April 28, 2009

Spaghetti ajo, ojo e peperoncino

This is another extremely simple recipe from the Roman kitchen to yours. If you know some Italian I’m sure you’ll be surprised by the name of this recipe. Maybe you would recognize better aglio, olio e peperoncino. While aglio, olio e peperoncino is standard Italian, ajo, ojo e peperoncino is Roman dialect or romanesco. Both mean garlic, oil and hot pepper. As a matter of fact, these are exactly the ingredients we’ll use.

1 lb spaghetti
1-2 garlic cloves, minced
5 Tbsp Olive oil
1½ Tbsp peperoncino (red pepper flakes – or 2 small and fresh hot peppers)

Cook the pasta in plenty of salted boiling water. Just minutes before the pasta is ready, sauté the garlic with the olive oil in a saucepan over medium heat. Add the peperoncino. When the pasta is al dente, drain it and reserve about ¼ cup of the cooking water. Toss the pasta over the quick soffritto and add the reserved starchy water. Give a quick stir and serve!
Posted by Daziano at 7:45 PM | 17 comments  
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April 19, 2009

Bucatini alla gricia - a pristine recipe from Rome

This might be the easiest pasta dish to make! And this recipe is the real McCoy, in the sense that other traditional Roman dishes like bucatini all’amatriciana and spaghetti alla carbonara were inspired by bucatini alla gricia.

1 lb bucatini pasta
5 oz guanciale (Italian unsmoked bacon), diced
4 Tbsp pecorino romano cheese, grated
Freshly ground black pepper

Cook the pasta in plenty of salted boiling water. In the meantime, in a saucepan over medium heat sauté the guanciale until nice and golden. When the pasta is al dente, drain it and reserve about ¼ cup of the cooking water. Toss the pasta over the guanciale, add the cheese, some freshly ground black pepper, and the reserved starchy water. Give a quick stir and serve!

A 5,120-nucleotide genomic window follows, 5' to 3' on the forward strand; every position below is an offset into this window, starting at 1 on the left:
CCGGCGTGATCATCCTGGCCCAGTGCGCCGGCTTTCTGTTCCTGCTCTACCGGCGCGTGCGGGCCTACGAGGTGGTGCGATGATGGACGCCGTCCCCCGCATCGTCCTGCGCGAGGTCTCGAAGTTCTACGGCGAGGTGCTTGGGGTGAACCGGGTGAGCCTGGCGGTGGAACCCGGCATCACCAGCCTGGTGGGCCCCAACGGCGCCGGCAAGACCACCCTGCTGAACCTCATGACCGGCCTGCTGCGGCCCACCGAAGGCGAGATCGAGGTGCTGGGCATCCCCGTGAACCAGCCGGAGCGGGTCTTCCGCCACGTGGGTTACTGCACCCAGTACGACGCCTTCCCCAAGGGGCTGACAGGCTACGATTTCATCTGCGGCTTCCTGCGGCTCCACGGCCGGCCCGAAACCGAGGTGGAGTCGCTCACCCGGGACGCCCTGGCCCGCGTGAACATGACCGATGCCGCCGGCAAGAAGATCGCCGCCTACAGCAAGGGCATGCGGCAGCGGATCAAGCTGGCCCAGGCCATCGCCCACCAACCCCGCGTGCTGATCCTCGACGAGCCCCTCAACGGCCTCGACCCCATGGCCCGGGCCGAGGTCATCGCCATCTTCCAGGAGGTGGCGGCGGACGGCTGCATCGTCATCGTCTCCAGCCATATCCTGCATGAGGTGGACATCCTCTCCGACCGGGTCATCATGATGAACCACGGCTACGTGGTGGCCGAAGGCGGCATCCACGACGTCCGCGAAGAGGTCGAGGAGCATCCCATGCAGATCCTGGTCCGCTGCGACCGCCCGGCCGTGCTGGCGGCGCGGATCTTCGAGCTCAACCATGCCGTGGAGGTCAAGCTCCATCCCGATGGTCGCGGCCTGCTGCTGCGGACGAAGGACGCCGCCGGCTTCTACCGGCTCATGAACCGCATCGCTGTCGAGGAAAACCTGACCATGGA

Pasta alla gricia is supposed to come from the town of Grisciano near Rome. The absence of tomatoes indicates its ancient origins: pasta alla gricia was eaten before tomatoes were introduced to Europe from South America.

Bucatini are like thick spaghetti with a transversal hole inside. Buco means hole in Italian.

The traditional recipe calls for guanciale, a kind of Italian unsmoked bacon (actually, cured and unsmoked pig jowl). However, New York City is the only place I know in North America where you can find guanciale (in one store in the middle of the meat district). So, it's only for this reason that you’re temporarily allowed to use pancetta or unsmoked bacon instead… but if you’re in New York, then you MUST get some guanciale! The same thing will apply to every recipe calling for guanciale.
Posted by Daziano at 9:06 PM | 25 comments  
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April 17, 2009

Fierce penne from Rome – penne all’arrabbiata

This is a super simple pasta dish to make and a perfect example of the Roman cucina povera. Penne all’arrabbiata means penne pasta in a rage… and their anger is expressed by being really spicy!

1 lb penne pasta
1 ¾ cup passata di pomodoro or good tomato sauce
2 Tbsp peperoncino (red pepper flakes – or 2 small and fresh hot peppers)
2 garlic cloves, minced
4 Tbsp olive oil
1 bunch Italian parsley, chopped

Cook the pasta in salted boiling water. Meanwhile, in a saucepan over medium heat and using 2 Tbsp of olive oil, sauté the garlic together with the peperoncino for a minute or so (be careful since we don’t want to burn the garlic). Add the tomatoes and the remaining 2 Tbsp of olive oil. Let the sauce cook for about 5 minutes, just until the pasta is al dente. Drain the pasta and toss it over the sauce. Give a quick stir, add the parsley, and your penne all’arrabbiata is ready to serve!

Instead of tomato sauce, you can also use about 15 oz ripe tomatoes (peeled, chopped and seeds discarded) or 15 oz canned San Marzano tomatoes (pelati).

If you want a less-angry version of penne all’arrabbiata, use 1 garlic clove and 1 Tbsp peperoncino.

In Italy, pasta is condita, which means seasoned with a sauce. That’s why you’d probably find traditional recipes a bit scarce in sauce by international standards.